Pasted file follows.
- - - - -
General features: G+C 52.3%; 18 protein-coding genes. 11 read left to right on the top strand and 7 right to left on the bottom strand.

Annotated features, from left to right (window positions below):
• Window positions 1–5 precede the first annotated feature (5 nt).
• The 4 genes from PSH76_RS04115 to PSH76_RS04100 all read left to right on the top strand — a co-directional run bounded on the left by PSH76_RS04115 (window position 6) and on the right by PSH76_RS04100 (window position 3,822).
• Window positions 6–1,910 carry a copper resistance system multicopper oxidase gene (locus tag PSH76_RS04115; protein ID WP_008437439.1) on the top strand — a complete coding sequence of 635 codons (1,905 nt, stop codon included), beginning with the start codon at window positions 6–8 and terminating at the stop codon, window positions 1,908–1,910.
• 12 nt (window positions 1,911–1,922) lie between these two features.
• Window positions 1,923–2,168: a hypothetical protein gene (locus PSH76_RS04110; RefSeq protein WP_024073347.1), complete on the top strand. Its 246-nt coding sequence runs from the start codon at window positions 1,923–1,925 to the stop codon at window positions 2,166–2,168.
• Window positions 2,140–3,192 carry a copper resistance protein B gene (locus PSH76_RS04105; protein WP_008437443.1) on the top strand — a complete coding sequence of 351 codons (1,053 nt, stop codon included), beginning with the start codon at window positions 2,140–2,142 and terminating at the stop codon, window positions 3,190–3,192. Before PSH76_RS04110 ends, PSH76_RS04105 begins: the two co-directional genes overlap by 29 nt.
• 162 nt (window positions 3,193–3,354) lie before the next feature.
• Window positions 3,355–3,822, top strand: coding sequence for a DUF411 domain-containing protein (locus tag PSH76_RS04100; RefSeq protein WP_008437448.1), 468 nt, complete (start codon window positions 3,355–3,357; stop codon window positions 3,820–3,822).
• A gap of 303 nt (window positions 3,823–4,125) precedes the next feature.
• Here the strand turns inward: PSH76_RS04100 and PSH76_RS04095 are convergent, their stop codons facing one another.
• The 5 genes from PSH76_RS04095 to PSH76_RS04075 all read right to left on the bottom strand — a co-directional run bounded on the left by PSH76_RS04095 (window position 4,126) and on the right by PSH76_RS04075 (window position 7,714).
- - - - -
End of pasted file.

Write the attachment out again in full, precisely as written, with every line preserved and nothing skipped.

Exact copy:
General features: G+C 52.3%; 18 protein-coding genes. 11 read left to right on the top strand and 7 right to left on the bottom strand.

Annotated features, from left to right (window positions below):
• Window positions 1–5 precede the first annotated feature (5 nt).
• The 4 genes from PSH76_RS04115 to PSH76_RS04100 all read left to right on the top strand — a co-directional run bounded on the left by PSH76_RS04115 (window position 6) and on the right by PSH76_RS04100 (window position 3,822).
• Window positions 6–1,910 carry a copper resistance system multicopper oxidase gene (locus tag PSH76_RS04115; protein ID WP_008437439.1) on the top strand — a complete coding sequence of 635 codons (1,905 nt, stop codon included), beginning with the start codon at window positions 6–8 and terminating at the stop codon, window positions 1,908–1,910.
• 12 nt (window positions 1,911–1,922) lie between these two features.
• Window positions 1,923–2,168: a hypothetical protein gene (locus PSH76_RS04110; RefSeq protein WP_024073347.1), complete on the top strand. Its 246-nt coding sequence runs from the start codon at window positions 1,923–1,925 to the stop codon at window positions 2,166–2,168.
• Window positions 2,140–3,192 carry a copper resistance protein B gene (locus PSH76_RS04105; protein WP_008437443.1) on the top strand — a complete coding sequence of 351 codons (1,053 nt, stop codon included), beginning with the start codon at window positions 2,140–2,142 and terminating at the stop codon, window positions 3,190–3,192. Before PSH76_RS04110 ends, PSH76_RS04105 begins: the two co-directional genes overlap by 29 nt.
• 162 nt (window positions 3,193–3,354) lie before the next feature.
• Window positions 3,355–3,822, top strand: coding sequence for a DUF411 domain-containing protein (locus tag PSH76_RS04100; RefSeq protein WP_008437448.1), 468 nt, complete (start codon window positions 3,355–3,357; stop codon window positions 3,820–3,822).
• A gap of 303 nt (window positions 3,823–4,125) precedes the next feature.
• Here the strand turns inward: PSH76_RS04100 and PSH76_RS04095 are convergent, their stop codons facing one another.
• The 5 genes from PSH76_RS04095 to PSH76_RS04075 all read right to left on the bottom strand — a co-directional run bounded on the left by PSH76_RS04095 (window position 4,126) and on the right by PSH76_RS04075 (window position 7,714).